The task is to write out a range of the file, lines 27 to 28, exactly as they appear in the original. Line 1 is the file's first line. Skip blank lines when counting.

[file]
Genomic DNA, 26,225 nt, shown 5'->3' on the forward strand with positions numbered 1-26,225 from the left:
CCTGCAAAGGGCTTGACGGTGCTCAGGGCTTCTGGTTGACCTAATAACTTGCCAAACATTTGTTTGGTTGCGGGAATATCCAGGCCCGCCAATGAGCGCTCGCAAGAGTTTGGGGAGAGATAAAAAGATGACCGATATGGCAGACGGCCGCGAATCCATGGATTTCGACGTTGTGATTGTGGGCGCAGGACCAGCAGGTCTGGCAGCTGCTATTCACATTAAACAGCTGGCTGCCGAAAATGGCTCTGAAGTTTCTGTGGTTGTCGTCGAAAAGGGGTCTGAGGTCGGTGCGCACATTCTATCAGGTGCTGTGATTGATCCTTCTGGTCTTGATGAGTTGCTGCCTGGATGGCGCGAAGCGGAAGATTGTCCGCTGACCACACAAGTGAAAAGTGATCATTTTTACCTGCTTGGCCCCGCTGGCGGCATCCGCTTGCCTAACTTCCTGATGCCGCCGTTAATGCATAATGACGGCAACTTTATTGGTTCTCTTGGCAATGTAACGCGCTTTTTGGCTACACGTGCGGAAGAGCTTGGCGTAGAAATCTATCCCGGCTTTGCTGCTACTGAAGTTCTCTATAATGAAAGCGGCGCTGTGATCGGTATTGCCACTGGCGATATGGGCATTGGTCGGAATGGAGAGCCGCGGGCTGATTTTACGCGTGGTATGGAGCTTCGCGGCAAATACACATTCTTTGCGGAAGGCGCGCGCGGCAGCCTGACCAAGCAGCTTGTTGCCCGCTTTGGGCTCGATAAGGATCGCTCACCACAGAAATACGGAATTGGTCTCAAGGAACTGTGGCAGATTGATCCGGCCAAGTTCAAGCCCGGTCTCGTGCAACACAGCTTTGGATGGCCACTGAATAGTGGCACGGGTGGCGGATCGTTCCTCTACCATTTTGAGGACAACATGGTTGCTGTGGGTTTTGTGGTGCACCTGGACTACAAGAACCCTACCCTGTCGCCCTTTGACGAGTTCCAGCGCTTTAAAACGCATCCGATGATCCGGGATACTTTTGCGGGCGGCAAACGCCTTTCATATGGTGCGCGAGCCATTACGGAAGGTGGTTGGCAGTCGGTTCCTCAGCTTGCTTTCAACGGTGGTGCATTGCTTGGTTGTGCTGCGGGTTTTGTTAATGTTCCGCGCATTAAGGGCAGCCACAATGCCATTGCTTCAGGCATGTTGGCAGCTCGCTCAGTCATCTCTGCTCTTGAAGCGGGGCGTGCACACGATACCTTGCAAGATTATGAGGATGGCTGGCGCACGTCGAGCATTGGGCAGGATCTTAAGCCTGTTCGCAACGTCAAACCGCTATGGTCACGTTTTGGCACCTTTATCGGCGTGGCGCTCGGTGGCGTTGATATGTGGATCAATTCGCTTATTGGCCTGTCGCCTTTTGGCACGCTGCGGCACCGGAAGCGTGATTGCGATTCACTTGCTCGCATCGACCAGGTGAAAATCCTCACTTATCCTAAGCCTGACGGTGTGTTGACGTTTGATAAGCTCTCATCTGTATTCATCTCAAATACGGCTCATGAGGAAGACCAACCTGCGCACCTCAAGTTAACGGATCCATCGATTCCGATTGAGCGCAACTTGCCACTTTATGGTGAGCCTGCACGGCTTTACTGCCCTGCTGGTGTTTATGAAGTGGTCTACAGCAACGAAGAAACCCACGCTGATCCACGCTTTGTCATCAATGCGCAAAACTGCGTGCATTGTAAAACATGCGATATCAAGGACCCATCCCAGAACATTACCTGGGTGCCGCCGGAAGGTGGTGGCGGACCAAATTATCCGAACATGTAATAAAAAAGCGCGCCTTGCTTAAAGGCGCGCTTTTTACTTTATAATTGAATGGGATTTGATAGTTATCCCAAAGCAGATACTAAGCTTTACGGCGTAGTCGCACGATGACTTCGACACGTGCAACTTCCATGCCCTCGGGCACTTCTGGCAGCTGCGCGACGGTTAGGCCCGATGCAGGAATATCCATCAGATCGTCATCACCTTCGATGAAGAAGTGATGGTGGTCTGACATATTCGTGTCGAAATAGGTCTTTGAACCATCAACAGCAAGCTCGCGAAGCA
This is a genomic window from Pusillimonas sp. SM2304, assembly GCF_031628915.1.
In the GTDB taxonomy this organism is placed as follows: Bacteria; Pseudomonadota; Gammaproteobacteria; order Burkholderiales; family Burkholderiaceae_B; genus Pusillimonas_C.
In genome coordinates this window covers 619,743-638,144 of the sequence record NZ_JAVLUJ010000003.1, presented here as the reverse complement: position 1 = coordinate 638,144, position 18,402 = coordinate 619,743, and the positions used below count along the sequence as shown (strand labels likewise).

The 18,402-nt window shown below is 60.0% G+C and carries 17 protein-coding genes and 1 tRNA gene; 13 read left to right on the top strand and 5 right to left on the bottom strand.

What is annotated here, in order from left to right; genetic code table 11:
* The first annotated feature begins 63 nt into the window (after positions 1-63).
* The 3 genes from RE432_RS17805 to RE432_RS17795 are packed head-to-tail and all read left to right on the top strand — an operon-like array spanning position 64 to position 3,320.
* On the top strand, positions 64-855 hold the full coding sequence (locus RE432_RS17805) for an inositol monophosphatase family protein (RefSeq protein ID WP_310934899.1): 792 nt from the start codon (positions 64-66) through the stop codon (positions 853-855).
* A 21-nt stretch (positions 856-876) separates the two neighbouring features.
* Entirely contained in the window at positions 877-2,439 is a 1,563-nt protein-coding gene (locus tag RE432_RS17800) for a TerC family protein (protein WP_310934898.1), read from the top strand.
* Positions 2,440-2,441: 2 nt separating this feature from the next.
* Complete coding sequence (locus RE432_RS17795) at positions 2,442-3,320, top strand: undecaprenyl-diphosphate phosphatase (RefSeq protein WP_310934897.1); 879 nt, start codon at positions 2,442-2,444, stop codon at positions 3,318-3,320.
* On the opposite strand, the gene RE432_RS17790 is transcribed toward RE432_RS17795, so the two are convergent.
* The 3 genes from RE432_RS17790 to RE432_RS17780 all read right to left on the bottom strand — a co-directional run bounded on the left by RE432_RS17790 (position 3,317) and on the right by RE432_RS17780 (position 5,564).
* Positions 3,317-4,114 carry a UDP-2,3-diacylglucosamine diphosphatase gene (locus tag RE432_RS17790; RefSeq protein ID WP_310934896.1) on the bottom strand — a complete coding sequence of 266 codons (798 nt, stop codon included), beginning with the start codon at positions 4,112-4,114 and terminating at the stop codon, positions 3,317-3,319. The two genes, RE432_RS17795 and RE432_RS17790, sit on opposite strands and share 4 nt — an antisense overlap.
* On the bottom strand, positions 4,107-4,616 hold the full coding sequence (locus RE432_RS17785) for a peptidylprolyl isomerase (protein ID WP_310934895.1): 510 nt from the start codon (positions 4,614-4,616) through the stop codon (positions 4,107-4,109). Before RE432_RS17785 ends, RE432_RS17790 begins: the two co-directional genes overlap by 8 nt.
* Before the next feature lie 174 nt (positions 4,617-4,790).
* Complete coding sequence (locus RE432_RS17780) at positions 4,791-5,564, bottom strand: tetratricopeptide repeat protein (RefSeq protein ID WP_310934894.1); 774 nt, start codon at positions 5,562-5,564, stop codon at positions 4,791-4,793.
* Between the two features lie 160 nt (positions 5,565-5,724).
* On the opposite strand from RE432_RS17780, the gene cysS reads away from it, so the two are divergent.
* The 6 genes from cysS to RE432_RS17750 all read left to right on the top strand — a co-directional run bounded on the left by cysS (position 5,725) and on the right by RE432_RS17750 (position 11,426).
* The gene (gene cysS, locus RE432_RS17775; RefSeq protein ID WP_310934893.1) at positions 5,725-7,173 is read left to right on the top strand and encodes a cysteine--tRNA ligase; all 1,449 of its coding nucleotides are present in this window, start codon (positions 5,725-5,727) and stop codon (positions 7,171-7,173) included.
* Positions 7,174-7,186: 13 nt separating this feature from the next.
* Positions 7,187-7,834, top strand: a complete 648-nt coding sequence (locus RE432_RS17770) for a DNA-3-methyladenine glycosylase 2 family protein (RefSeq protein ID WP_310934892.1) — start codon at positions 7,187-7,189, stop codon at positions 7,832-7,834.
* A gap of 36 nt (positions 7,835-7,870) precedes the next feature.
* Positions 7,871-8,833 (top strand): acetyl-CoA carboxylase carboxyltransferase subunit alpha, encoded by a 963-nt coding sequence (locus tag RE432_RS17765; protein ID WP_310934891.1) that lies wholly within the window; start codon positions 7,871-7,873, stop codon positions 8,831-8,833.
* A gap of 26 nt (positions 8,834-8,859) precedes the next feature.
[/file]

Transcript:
* A gap of 36 nt (positions 7,835-7,870) precedes the next feature.
* Positions 7,871-8,833 (top strand): acetyl-CoA carboxylase carboxyltransferase subunit alpha, encoded by a 963-nt coding sequence (locus tag RE432_RS17765; protein ID WP_310934891.1) that lies wholly within the window; start codon positions 7,871-7,873, stop codon positions 8,831-8,833.